Happy tenth wedding anniversary to the Prince of Wales and the Duchess of Cornwall! Time certainly flies — it seems impossible that this particular royal wedding was an entire decade ago. Let’s have a look at the jewels we saw on the day, shall we?
Charles and Camilla were married in a civil ceremony at the Guildhall in Windsor, and Camilla wore a simple white suit and hat. Her jewelry for the first service was relatively simple. Her earrings are pearl drops attached to diamond button studs. The brooch pinned to the lapel of her Robinson Valentine jacket was a gift from Prince Charles. Made of diamonds surrounding a black pearl, the brooch is designed with a Prince of Wales feather motif. At the time of the wedding, newspapers reported that it was one of the jewels commissioned by King Edward VII for Camilla’s great-grandmother, Alice Keppel.
Camilla also wore bracelets with her civil ceremony outfit…
…and, of course, her engagement ring, which we discussed in detail here in yesterday’s post. Her Wartski-made wedding ring is composed of Welsh gold, as per British royal tradition.
The civil ceremony was followed by an Anglican blessing at St. George’s Chapel, Windsor. For this service, Camilla changed into another Robinson Valentine creation, a long blue silk gown with delicate embroidery. The pattern embroidered on the dress was reportedly meant to echo the design of a piece of jewelry that had belonged to Camilla’s late mother. She also wore a fabulous gold feather headpiece by Philip Treacy. The ends of the feathers were tipped with Swarovski crystals.
With the blessing ensemble, Camilla wore a stunning pair of diamond earrings. These diamond floral earrings were also worn by her daughter, Laura Lopes, at her wedding the following year. Possibly the earrings are family heirlooms? (I’ve tried to compare them with the embroidery on the gown to decide whether or not the earrings are the jewels that inspired the pattern, but I’ve not found clear enough photos to decide whether they’re a match.)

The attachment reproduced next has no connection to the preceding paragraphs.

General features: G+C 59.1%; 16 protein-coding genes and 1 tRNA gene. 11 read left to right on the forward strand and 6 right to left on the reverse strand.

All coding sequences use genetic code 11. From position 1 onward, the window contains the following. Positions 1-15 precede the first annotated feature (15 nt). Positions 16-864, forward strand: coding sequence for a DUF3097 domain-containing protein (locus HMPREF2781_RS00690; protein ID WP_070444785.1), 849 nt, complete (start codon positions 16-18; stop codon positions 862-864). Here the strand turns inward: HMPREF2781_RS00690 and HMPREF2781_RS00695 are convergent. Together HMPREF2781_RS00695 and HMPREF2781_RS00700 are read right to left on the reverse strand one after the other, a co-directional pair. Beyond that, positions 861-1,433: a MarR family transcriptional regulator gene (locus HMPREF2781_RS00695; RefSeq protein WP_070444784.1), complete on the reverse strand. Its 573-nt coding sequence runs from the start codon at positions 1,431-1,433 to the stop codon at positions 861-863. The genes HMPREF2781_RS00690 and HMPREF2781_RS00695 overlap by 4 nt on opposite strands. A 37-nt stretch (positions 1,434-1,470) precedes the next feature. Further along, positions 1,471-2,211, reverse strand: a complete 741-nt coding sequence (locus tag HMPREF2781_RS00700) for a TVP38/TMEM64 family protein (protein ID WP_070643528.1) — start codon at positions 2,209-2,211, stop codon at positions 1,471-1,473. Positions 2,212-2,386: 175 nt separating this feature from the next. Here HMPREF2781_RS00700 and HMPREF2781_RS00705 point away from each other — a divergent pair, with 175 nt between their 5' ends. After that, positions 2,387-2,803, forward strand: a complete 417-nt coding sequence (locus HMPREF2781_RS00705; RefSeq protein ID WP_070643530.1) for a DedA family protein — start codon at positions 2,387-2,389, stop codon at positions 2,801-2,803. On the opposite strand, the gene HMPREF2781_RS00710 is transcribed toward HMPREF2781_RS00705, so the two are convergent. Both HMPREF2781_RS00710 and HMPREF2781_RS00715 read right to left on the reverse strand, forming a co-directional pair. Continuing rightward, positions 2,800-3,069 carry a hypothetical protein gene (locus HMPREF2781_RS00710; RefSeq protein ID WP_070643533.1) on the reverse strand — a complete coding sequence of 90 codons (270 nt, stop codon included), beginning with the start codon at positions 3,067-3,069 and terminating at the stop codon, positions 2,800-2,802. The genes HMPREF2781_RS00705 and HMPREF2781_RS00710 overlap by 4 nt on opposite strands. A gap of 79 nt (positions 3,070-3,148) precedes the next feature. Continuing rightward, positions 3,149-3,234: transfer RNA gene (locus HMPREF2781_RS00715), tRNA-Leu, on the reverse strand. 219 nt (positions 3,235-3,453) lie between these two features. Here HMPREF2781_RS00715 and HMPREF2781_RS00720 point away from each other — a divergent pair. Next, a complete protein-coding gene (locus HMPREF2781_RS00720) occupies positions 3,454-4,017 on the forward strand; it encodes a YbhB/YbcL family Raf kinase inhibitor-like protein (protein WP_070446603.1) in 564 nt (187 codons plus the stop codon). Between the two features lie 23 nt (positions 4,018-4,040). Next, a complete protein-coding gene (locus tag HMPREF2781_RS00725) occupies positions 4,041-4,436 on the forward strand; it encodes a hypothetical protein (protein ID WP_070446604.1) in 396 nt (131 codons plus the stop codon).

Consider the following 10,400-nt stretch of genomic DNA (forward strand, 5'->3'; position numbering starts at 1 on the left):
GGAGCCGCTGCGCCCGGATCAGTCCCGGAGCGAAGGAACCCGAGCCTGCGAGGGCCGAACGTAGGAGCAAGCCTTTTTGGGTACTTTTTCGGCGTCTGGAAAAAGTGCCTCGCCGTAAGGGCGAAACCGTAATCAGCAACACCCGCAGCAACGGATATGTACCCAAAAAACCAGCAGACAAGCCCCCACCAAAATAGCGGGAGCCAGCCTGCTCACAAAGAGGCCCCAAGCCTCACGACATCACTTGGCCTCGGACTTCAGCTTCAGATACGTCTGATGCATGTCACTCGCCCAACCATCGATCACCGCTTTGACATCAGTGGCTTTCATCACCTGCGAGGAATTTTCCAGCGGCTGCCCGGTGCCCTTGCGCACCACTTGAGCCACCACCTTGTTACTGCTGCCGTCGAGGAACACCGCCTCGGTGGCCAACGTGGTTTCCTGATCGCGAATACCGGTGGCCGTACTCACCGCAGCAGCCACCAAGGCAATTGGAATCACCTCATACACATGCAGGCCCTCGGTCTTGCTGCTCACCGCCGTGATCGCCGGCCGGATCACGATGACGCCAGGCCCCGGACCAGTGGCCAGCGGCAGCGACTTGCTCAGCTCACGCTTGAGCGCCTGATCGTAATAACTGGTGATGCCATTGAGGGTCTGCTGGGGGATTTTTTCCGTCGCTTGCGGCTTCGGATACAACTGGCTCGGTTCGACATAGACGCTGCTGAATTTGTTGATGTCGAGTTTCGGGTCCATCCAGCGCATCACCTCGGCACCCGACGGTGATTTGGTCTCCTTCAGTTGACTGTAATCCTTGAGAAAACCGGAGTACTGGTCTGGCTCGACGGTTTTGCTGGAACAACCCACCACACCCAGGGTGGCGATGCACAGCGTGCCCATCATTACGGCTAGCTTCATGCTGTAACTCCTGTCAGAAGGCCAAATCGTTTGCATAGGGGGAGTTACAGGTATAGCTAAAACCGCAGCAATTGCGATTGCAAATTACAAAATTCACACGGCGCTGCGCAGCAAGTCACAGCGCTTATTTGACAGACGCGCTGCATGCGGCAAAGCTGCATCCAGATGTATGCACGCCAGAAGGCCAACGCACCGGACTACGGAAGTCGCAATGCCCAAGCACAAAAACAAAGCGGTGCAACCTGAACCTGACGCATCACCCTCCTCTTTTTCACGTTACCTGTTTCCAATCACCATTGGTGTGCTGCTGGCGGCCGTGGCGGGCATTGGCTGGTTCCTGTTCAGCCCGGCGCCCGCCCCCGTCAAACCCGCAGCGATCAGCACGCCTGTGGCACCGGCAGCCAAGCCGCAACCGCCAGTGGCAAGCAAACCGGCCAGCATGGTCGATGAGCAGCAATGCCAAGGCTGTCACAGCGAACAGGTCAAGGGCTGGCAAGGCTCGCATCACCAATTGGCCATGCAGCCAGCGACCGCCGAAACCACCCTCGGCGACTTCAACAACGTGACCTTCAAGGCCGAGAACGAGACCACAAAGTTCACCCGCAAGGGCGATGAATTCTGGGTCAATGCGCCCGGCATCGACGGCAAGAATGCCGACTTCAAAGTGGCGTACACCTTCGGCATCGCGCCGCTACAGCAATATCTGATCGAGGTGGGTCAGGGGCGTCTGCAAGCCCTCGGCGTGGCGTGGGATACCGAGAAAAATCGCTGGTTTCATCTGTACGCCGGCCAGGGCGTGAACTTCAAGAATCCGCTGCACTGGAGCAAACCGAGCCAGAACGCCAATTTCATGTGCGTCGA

The Queen wore a cream-colored outfit to the chapel for the blessing ceremony. With her usual pearl earrings and necklace, she wore the Golden Wattle Brooch, a piece given to her by the Australian people in 1954.
Charles’s sister, Princess Anne, wore one of her impressively-recycled outfits to the wedding. She accessorized with pearls and a gorgeous diamond floral brooch.
The Countess of Wessex chose a sentimental piece of jewelry for the wedding: a small diamond brooch of interlocking hearts, given to her by Prince Edward as a present on their first wedding anniversary.
Zara Phillips wore a dramatic hat, dress, and boots to the wedding; she also donned hoop earrings and a pendant necklace, as well as a large wristwatch.
No jewelry, as per usual, from Princess Beatrice of York, but she did wear one of my favorites of all of her fascinators.
Princess Eugenie also went sans jewels.
But the Duchess of Kent, who is sitting behind Camilla’s daughter, Laura, went with major pearls for the occasion.
The other Kent ladies, Princess Alexandra and Princess Michael, also wore significant jewelry. Alexandra has a lovely brooch tucked into the neckline of her blouse, while Marie-Christine chose exaggerated floral accessories and large pearls.
Marie-Christine’s daughter, Lady Gabriella Windsor, let the embroidery on her jacket do most of the accessory work, though she also wore a pair of earrings.
Serena Linley paired pearls with her fuchsia fascinator…
…and her sister-in-law, Lady Sarah Chatto, went with pearls as well.
Few foreign royals attended this low-key royal wedding, and those who did were there largely because of their personal ties to Charles. He’s close to Constantine and Anne-Marie of Greece, for example.With her pearls, the former Greek queen a sapphire and diamond brooch. I believe this is the same piece she wore in 1989 at her silver wedding anniversary party.
The other foreign royals attending were the Norwegian crown princely couple. They’re actually the foreign royals with the closest family ties to the current queen. Crown Prince Haakon’s grandfather, King Olav, was the son of a British princess; he was actually born on the Sandringham estate. Crown Princess Mette-Marit wore a lovely brooch to the wedding. I can’t recall seeing her wear it before or since (if I’m wrong, you know the drill — let me know in the comments!), but I’d be curious to know whether it might have connections to Queen Maud, given the occasion and its design.